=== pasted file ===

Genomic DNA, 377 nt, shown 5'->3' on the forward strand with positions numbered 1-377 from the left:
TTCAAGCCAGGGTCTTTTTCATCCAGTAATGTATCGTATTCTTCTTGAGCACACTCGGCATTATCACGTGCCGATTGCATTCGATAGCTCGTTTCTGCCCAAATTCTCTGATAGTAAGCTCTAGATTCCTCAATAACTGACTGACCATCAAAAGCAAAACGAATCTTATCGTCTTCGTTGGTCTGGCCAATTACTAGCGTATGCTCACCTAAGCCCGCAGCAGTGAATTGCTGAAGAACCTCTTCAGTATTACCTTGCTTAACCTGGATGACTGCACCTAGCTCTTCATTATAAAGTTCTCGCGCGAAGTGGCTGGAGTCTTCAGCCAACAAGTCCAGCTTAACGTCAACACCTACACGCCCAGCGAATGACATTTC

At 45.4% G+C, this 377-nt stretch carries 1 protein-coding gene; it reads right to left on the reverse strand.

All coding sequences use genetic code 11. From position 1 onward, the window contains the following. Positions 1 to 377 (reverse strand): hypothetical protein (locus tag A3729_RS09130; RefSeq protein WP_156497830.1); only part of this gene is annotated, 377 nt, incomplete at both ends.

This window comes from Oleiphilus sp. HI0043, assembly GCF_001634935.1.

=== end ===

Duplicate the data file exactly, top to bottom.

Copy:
Genomic DNA, 377 nt, shown 5'->3' on the forward strand with positions numbered 1-377 from the left:
TTCAAGCCAGGGTCTTTTTCATCCAGTAATGTATCGTATTCTTCTTGAGCACACTCGGCATTATCACGTGCCGATTGCATTCGATAGCTCGTTTCTGCCCAAATTCTCTGATAGTAAGCTCTAGATTCCTCAATAACTGACTGACCATCAAAAGCAAAACGAATCTTATCGTCTTCGTTGGTCTGGCCAATTACTAGCGTATGCTCACCTAAGCCCGCAGCAGTGAATTGCTGAAGAACCTCTTCAGTATTACCTTGCTTAACCTGGATGACTGCACCTAGCTCTTCATTATAAAGTTCTCGCGCGAAGTGGCTGGAGTCTTCAGCCAACAAGTCCAGCTTAACGTCAACACCTACACGCCCAGCGAATGACATTTC

At 45.4% G+C, this 377-nt stretch carries 1 protein-coding gene; it reads right to left on the reverse strand.

All coding sequences use genetic code 11. From position 1 onward, the window contains the following. Positions 1 to 377 (reverse strand): hypothetical protein (locus tag A3729_RS09130; RefSeq protein WP_156497830.1); only part of this gene is annotated, 377 nt, incomplete at both ends.

This window comes from Oleiphilus sp. HI0043, assembly GCF_001634935.1.